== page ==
• (British) IPA: /ˈæb.d͡ʒɛkt/, enPR: ăbʹjĕkt
  • (attributive) (America) IPA: /ˈæb.d͡ʒɛkt/, enPR: ăbʹjĕkt
  • (postpositive) (America) IPA: /æbˈd͡ʒɛkt/, enPR: ăbjĕktʹ

abject (comparative abjecter, superlative abjectest)

  1. Sunk to or existing in a low condition, state, or position. [First attested from around (1350 to 1470).]
  2. Cast down in spirit or hope; degraded; servile; grovelling; despicable; lacking courage; offered in a humble and often ingratiating spirit. [First attested from around (1350 to 1470).]
    • c. 1590–1592, William Shakespeare, “The Taming of the Shrew”, in Mr. William Shakespeares Comedies, Histories, & Tragedies: Published According to the True Originall Copies (First Folio), London: Printed by Isaac Iaggard, and Ed[ward] Blount, published 1623, OCLC 606515358 ↗, [Act I, scene ii]:
      And banish hence these abject, lowly dreams.
  3. Showing utter hopelessness, helplessness; showing resignation; wretched. [First attested from around (1350 to 1470).]
  4. (obsolete) Rejected; cast aside. [Attested from around (1350 to 1470) until the early 17th century.]
Synonyms Related terms Translations Translations Translations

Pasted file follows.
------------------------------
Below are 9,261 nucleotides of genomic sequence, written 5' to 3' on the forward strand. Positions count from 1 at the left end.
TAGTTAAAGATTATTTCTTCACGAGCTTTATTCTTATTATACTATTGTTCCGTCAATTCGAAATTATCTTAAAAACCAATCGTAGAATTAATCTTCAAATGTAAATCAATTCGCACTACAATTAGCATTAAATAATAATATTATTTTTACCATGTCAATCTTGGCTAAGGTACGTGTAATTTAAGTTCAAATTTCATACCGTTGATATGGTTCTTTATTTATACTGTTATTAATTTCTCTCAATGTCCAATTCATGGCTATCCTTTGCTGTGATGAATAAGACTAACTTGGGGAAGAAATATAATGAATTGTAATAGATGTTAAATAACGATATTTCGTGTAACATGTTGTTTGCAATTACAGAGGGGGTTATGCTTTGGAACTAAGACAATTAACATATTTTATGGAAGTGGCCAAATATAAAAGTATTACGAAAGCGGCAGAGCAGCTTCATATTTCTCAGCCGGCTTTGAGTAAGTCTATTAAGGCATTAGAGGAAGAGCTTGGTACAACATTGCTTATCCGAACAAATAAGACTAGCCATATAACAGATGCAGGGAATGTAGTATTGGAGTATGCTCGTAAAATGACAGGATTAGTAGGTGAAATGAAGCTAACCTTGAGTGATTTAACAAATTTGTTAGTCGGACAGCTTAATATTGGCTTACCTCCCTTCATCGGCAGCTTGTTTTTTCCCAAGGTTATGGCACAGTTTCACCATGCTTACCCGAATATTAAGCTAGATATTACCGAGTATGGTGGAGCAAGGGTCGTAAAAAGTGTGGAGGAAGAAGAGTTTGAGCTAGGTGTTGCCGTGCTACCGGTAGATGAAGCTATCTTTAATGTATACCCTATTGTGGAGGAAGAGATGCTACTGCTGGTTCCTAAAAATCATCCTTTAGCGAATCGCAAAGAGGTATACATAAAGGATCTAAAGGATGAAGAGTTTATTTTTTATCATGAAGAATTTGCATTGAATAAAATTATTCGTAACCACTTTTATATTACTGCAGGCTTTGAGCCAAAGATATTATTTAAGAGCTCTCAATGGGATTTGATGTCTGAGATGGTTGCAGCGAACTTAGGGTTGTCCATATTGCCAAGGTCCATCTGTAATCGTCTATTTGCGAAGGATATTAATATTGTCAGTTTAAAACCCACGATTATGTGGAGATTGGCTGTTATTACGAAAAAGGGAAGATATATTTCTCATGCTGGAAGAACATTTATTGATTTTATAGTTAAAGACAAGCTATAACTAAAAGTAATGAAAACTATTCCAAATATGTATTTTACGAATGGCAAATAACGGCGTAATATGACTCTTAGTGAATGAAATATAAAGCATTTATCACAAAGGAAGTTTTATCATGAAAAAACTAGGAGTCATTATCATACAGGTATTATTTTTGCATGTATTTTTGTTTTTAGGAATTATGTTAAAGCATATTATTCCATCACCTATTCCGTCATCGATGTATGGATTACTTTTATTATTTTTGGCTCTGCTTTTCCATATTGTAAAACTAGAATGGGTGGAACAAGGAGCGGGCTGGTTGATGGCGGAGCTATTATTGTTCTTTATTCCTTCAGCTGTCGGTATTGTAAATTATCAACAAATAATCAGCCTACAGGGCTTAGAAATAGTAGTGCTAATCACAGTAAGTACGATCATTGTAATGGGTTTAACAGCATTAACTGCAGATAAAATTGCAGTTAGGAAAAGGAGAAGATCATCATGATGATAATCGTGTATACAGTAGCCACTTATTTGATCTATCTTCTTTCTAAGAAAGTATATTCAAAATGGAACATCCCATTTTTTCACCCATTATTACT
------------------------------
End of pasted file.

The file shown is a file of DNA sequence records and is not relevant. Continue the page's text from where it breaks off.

• Russian: смире́нный

abject (plural abjects)

  1. A person in the lowest and most despicable condition; a castaway; outcast. [from late 15h c.]
    • 1830, Walter Scott, “Auchindrane; or, The Ayrshire Tragedy”, in The Doom of Devorgoil, a Melo-drama; Auchindrane; or, The Ayrshire Tragedy, Edinburgh: Printed [by Ballantyne and Company] for Cadell and Company; London: Simpkin and Marshall, OCLC 742335644 ↗, Act III, scene i, page 309 ↗:
      Hear ye the serf I bred, begin to reckon / Upon his rights and pleasure! Who am I— / Thou abject, who am I, whose will thou thwartest?
Translations Pronunciation
  • IPA: /æbˈdʒɛkt/

abject (abjects, present participle abjecting; past and past participle abjected)

  1. (transitive, obsolete) To cast off or out; to reject. [Attested from around (1350 to 1470) until the late 17th century.]
  2. (transitive, obsolete) To cast down; hence, to abase; to degrade; to lower; to debase. [Attested from around (1350 to 1470) until the late 17th century.]
Related terms

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